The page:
How the “foreign agent” law can be implemented against citizen monitoring groups can be demonstrated by the case of the foundation “League of Voters” (“Liga izbiratelej”). In October 2020, the League which, among other things, had for many years collected Russian donations for the activities of Golos, Russia’s largest independent election observation organisation, was classified as a “foreign agent”. The League, among several million roubles of donations from Russian citizens, received 230 roubles (less than three Euro) from an alleged Moldovan citizen who lives in Russia and had made the transfer within the country. Although the money was returned to this “donor”, the organisation has been placed on the list of “foreign agents” and has been forced to liquidate. It is worth noting that there is no possibility to avoid any incoming donations in advance.

The initiators of these amendments make no secret of the fact that one of their main objectives is to ban Golos from conducting independent election observation by the Russian civil society. Since mid-November 2020, the main state-controlled TV channels started a massive propaganda campaign in support of this package of bills. Many of the stories aired on those TV channels explicitly mentioned Golos as the association against which the new repressive laws are directed. For example, on November 18 alone, Golos was mentioned three times on the evening prime-time newscast of Channel One (“Perviy Kanal”) in relation to this. Similar stories aired subsequently, with the last story reported on December 15, 2020.

Moreover, “foreign agents” will be prohibited from any form of participation in election campaigns which, obviously, can also be implemented against independent election observation organisations. Another important restriction against domestic election observation is the requirement to agree with the authorities the programs of any educational events such as trainings for election observers.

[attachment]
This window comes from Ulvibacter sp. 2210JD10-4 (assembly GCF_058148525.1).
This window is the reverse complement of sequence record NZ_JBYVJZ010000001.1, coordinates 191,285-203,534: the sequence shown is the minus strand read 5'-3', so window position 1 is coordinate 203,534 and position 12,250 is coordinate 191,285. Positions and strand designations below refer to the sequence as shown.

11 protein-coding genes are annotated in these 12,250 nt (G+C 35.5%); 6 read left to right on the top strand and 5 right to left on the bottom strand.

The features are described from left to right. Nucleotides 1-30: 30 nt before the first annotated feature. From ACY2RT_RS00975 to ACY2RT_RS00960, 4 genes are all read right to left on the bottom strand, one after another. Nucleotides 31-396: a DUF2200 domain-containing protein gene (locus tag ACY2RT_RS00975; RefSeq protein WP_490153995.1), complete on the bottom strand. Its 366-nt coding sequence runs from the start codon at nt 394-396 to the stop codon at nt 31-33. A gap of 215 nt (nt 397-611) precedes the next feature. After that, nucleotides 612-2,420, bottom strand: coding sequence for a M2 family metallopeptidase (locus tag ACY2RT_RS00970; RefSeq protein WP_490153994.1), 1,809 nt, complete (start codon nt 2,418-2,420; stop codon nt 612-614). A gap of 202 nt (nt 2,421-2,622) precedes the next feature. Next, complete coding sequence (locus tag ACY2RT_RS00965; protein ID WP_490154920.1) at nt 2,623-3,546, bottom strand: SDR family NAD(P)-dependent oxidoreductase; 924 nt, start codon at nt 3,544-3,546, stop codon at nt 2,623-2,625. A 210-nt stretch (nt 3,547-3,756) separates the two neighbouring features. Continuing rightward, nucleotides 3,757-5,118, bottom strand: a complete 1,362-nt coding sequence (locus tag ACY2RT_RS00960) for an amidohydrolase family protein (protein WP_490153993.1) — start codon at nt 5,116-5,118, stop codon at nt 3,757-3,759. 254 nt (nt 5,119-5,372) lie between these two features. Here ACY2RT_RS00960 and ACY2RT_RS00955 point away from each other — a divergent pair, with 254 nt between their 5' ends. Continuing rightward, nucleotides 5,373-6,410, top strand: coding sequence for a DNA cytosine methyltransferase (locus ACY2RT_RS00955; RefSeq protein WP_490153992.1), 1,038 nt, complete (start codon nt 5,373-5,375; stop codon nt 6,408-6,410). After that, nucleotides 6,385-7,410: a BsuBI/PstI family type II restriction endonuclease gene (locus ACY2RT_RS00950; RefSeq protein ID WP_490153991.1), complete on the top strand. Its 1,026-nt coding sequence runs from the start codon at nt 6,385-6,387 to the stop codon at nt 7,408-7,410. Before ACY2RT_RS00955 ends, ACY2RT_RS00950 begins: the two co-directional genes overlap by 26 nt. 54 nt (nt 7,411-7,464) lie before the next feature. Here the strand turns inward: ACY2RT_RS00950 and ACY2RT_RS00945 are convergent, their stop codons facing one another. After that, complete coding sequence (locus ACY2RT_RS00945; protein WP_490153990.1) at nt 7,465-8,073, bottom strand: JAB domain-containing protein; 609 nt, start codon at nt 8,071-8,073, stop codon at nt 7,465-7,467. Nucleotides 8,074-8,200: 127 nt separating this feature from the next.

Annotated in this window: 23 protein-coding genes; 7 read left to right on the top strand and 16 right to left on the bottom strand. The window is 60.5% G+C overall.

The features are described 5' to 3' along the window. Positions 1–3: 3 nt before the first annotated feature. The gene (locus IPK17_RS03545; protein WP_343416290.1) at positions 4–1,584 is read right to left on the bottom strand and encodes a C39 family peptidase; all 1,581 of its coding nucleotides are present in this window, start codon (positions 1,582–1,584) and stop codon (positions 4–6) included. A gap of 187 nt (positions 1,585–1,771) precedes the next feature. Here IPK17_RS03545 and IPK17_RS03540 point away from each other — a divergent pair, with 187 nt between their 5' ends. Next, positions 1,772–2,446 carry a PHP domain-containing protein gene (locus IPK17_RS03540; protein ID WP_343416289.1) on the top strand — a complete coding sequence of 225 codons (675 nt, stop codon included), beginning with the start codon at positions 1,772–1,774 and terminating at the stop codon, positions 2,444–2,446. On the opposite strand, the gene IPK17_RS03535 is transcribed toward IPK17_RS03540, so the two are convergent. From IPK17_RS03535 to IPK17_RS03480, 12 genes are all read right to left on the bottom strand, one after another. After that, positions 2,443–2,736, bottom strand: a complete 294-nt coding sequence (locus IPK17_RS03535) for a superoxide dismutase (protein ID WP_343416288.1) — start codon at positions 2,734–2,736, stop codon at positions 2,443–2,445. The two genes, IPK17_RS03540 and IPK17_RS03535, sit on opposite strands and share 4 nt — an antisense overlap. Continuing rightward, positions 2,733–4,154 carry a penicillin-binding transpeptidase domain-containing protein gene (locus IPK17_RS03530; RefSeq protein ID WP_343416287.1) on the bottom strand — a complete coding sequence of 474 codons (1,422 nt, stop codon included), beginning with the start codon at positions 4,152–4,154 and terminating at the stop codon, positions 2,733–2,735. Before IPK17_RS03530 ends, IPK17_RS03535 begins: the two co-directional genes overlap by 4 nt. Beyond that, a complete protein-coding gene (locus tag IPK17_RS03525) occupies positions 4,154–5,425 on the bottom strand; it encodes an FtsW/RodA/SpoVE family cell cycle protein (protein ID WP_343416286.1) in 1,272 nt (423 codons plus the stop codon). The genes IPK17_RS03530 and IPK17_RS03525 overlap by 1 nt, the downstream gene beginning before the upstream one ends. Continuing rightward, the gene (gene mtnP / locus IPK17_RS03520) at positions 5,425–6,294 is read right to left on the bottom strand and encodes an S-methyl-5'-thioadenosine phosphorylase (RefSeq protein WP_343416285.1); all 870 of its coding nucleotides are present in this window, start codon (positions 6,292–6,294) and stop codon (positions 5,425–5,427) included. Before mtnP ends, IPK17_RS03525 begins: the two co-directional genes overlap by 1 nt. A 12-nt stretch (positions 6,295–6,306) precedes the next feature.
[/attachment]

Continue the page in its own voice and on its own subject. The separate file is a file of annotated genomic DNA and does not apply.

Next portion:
Severe administrative and criminal penalties are foreseen for failing to comply with the requirements imposed on “foreign agents”. A repeated violation of the new law, e.g., by failing to mark materials in social media with the “foreign agent” notice, can be punished with a prison sentence of up to 5 years.

The mentioned amendments are aiming at abolishing the constitutional rights of any opponents of the government. After their arbitrary inclusion in the register of “foreign agents”, they will not be able, inter alia, to hold state and municipal offices or financially support any election campaigns or public events.

In addition, electoral commissions now have the right to apply to Roskomnadzor to block any materials on the Internet in pre-trial proceedings which they consider to be illegal campaigning. It will now be up to the authors and distributors to prove in the Russian courts that a publication is not illegal. This can seriously hamper the conduct of effective election campaigns by any opposition forces.

The massive, politically motivated measures of the current government aimed at restricting the rights and freedoms of people deemed dangerous to the state authorities or the political system is nothing else but political repression as defined by Federal Law No. 1761-1 “On the Rehabilitation of Victims of Political Repression” signed on 18.10.1991 by then President Boris Yeltsin. It is also a violation of several articles of the Constitution which guarantee ideological and political diversity, freedom of conscience, and freedom of expression of convictions which are inalienable under the Constitution.